25 Jul

Reeds Rains MD Nigel Favas Comments On Latest Welsh House Price Index

Posted 25/07/2012 by: Reeds Rains

The May 2012 Welsh House Price Index from LSL Property Services/Academetrics has been released today, providing a measure of the average house price in Wales for May 2012.

  • Welsh house prices rise £3,500 as market soldiers on
  • Prices up 2.4% on last year
  • Two-tier housing market emerges, with prices supported by activity from wealthier buyers
Data from the Welsh House Price Index for May 2012.

Nigel Favas, Managing Director of Reeds Rains, who has branches in Wales commented as follows in the latest Welsh House Price Index Report from LSL Property Services and Acadametrics published 24th July 2012.

“Given how difficult it is to get a mortgage at the moment, an annual rise in prices of 2.4% is a real victory for the housing market. Lower house prices in Wales have made it comparatively easier for first time buyers to get on the housing ladder than in England.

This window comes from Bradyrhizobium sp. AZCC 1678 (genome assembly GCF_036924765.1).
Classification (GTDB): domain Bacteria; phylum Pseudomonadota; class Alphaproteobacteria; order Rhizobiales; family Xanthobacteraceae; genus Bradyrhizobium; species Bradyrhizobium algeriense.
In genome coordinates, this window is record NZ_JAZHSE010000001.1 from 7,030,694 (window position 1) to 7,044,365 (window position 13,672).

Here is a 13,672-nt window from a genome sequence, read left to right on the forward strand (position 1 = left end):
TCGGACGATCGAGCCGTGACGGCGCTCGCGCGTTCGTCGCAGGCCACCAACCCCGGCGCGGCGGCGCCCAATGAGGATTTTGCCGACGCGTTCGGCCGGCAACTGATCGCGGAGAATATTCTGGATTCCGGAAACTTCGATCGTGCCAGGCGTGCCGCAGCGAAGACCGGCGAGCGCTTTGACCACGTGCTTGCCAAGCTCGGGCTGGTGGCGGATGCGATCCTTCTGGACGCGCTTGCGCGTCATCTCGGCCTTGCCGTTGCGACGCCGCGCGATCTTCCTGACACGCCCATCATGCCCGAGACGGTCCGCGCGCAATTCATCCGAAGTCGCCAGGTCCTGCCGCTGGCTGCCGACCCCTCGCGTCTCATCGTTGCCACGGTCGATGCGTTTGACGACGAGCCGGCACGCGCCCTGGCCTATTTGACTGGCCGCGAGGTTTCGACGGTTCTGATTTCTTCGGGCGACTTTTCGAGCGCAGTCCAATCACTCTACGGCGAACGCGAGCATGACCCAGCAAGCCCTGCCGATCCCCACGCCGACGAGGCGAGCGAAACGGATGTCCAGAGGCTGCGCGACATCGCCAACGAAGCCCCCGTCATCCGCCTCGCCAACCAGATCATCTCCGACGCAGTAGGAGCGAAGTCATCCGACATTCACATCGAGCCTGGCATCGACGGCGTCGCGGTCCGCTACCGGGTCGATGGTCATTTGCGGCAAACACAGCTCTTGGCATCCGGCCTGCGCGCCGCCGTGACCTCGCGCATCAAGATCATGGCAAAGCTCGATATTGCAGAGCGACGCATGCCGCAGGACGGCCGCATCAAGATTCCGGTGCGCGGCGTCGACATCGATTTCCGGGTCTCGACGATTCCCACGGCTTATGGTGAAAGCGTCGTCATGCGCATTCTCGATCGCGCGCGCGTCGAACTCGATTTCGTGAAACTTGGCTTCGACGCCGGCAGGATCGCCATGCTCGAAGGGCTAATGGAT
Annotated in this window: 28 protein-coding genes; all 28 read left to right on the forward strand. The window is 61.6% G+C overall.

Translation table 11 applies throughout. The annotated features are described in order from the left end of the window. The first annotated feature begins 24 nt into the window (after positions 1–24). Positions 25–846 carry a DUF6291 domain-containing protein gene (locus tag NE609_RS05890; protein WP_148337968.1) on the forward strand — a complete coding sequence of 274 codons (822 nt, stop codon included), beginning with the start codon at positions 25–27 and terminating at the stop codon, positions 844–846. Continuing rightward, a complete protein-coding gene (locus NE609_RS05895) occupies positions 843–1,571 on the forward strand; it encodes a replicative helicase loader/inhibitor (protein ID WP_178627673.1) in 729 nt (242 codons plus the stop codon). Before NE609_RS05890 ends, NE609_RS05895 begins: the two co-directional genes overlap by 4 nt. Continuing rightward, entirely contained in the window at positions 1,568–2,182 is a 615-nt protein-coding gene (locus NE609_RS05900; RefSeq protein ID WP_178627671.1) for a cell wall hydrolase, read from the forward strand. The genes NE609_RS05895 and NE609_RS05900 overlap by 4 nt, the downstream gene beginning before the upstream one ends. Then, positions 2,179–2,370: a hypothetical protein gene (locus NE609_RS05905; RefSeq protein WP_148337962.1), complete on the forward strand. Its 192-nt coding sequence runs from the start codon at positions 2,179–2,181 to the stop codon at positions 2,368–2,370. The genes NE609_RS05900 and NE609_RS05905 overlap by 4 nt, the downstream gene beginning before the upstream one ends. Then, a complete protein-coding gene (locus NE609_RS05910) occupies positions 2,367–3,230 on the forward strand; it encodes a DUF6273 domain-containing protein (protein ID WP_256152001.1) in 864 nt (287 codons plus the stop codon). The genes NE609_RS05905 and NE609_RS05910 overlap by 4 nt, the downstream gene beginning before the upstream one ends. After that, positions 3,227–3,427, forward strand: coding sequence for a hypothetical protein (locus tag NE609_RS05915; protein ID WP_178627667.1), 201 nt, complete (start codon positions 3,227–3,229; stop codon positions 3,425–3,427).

“Predominantly, though, it is wealthier buyers and equity-rich retirees who are sustaining sales-levels, which has helped nudge up prices. It’s created a two tier market where prices tend to vary regionally depending on the number of wealthier buyers. Prices have held up well, and even seen significant increases, in areas with plenty of wealthier buyers, but have fallen in areas with more first time buyers. The main stumbling block to a fluid housing market is a chronic lack of mortgage finance. It is marooning first time buyers in the rental market, which keeps sales levels suppressed and stops house prices growing.

“To put things in perspective, sales levels are still only half what they were in 2006. Lending criteria are becoming tighter, with banks more concerned about protecting their balance sheets, and they are reducing lending to buyers with small deposits, which will hit first time buyers disproportionately hard. The best the market can hope for over the next few months is to stagger on. On average, banks require deposits to be twice as large as they were before the 2008 financial crisis. Wales is also more exposed to public sector austerity than the UK as a whole. Houses prices at a local level will be closely tied to the performance of their immediate economies. With unemployment set to rise further, house price growth could prove elusive.”